At a time when the industry should be celebrating the wonderful achievements of its top racers the Special Commission in NSW, packed full of high priced lawyers, has now blundered down a road which will lead nowhere. Nowhere sensible, that is.
Its latest media release – actually an issues paper on overbreeding – calls for comments and suggestions about what constitutes overbreeding and how it should be reduced. Unfortunately, the document is riddled with improper and inaccurate assumptions. Here are some samples.
1. The term “overbreeding” is not defined and has appeared out of nowhere in several inquiries, all without proper research and analysis. So far, it is no more than an assumption, a media catch-phrase with political overtones. There is also a big difference between bad breeding (e.g. from poor stock) and overbreeding (whatever that is).
2. The Special Commission has cherry-picked advice from Working Dogs Australia and Greyhounds Australasia when both have been using faulty or incomplete numbers to support a case.
3. The WDA report, which otherwise contains much helpful comment, assessed breeding issues only within NSW, thereby ignoring the fact that breeding is a national subject. Sires, dams and pups jump back and forth between states as matter of routine. Owners are free to choose any location they wish and regularly swap from one to another. Data from a single state is meaningless.
4. The GA paper has no standing whatever. It was prepared by the bloke in charge of the office, together with limited help from the CEO in South Australia. Neither of these people have the authority to make such decisions or proposals. Indeed, GA’s charter does not allow it to address commercial subjects at all. Final authority on any subject rests solely with each state.
5. The GA paper uses incorrect figures – which it admits itself – to predict an apocalypse unless drastic action is taken. To emphasise the amateurish state of the art at GA, its latest official data is for 2014 where a check of race and starter numbers tells us that an average of 7.99 dogs lined up for each race – an obvious nonsense. Historically, the average has been around 7.3 or so.
6. The GA paper is not only mistake-ridden but calls for a 40% reduction in total activity in order to reduce breeding numbers. A catastrophic change like that would have every chance of killing off the industry completely. How, for example, could you apply that to states with only three tracks in use – i.e. Tasmania and WA? What do they think about the proposal? In total, some 32 tracks across the nation would have to shut down together with all their supporting services. The effect on income and employment would be shattering. And would it solve the problem anyway?
7. GA proposed a single solution to an improperly defined problem. Why were other options not examined and put forward for consideration?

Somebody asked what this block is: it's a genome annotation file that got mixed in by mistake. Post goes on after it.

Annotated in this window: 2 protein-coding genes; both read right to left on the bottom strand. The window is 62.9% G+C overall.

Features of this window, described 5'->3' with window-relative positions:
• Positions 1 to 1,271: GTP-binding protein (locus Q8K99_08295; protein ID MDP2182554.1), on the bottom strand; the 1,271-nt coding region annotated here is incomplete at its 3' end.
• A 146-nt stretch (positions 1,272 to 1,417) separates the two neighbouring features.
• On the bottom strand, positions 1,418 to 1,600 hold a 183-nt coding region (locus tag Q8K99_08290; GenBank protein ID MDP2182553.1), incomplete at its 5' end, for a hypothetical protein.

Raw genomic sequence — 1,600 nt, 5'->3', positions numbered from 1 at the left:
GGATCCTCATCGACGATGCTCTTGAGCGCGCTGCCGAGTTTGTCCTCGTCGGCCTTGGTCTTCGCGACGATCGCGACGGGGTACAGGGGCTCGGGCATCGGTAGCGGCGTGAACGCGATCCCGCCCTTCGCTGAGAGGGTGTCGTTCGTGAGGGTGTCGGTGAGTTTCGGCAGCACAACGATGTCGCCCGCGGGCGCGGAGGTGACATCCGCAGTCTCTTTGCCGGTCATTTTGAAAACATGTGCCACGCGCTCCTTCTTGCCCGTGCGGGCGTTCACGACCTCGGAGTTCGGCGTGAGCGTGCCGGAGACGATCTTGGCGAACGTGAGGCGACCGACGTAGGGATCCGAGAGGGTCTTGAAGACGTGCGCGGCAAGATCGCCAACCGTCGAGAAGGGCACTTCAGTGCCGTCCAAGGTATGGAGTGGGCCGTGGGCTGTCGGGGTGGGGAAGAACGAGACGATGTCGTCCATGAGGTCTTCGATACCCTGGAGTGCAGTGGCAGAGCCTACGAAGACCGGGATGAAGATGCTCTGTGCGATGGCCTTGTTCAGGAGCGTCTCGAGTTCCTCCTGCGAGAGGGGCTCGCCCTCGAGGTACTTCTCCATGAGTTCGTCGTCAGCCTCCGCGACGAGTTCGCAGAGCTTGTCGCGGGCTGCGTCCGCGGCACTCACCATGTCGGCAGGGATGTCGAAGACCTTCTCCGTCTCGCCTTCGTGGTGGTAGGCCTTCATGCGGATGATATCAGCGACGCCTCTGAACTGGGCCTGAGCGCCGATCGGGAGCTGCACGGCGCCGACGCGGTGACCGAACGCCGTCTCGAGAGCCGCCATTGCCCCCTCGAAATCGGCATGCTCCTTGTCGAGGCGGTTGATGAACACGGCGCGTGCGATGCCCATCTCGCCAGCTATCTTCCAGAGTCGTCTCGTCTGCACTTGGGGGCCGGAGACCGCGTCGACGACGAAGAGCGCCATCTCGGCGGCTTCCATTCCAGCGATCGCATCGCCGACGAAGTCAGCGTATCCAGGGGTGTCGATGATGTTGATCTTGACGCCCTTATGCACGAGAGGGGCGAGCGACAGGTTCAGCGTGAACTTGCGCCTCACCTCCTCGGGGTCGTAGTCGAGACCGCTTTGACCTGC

8. The attack on alleged overbreeding is founded on alleged euthanasia numbers. Yet, whatever the numbers, euthanasia is a legal act under both racing rules and the law of the land, providing only that it be done properly. Most certainly, efforts to reduce its impact are worth consideration.
9. The Commission makes much of what it sees as community expectations (without any research backing) yet has continually failed to mention or consider how the community regards euthanasia in other areas. For example, just a few days ago, the ABC’s Landline program ran a segment on working farm dogs where the proprietors of a “rescue” organisation pointed out that some 60,000 farm dogs were destroyed each year – a figure that did not include all the dogs put down at home by farmers. Farm dogs are a highly commercial deal these days, with top ones changing hands for over $10,000.
10. The Special Commission quotes the interim chief at GRNSW, Paul Newson, as claiming that unnecessary euthanasia is “the main threat to the industry”. Yet only a few weeks ago he informed meetings of participants that the industry’s main threat was a shortage of income. What will it be next week?
In total, the Commission’s effort to seek out a range of views is worthwhile in principle. However, the way it has done that is flawed in the extreme. The issues paper displays a poor knowledge of how the industry works; it uses incorrect and unchecked data; it repeats subjective claims or inferences made during witness examinations; it echoes assumptions and un-researched claims made in other inquiries. It is a dog’s breakfast.
It is also leading us down the garden path. It asks for detailed responses to imponderable situations. Neither the Commission nor the respondents can hope to come up with practical answers unless and until decent research and analysis has been conducted. Failing that, everything will be guesswork which, ironically, is pretty much how the industry has been run for decades.
But we are left with some lessons.
First, the absence of national control and professional leadership of the industry is a serious barrier to the achievement of progress and efficiency.
Second, the nature, structure and mode of operation of Greyhounds Australia are hopelessly inadequate for today’s needs.
Third, the industry could benefit hugely from the centralisation of all statistical functions in an independent unit charged with servicing many users, including customers. That would include form and results services, as occurs with the thoroughbred code.
Fourth, political reform is necessary to allow the industry and its parts to innovate and prosper. Government involvement is excessive and unhelpful.
Fifth, the now-outmoded bureaucratic nature of state and club authorities retards the development and progress of the code. They must be replaced by structures which properly assign responsibility, authority and accountability.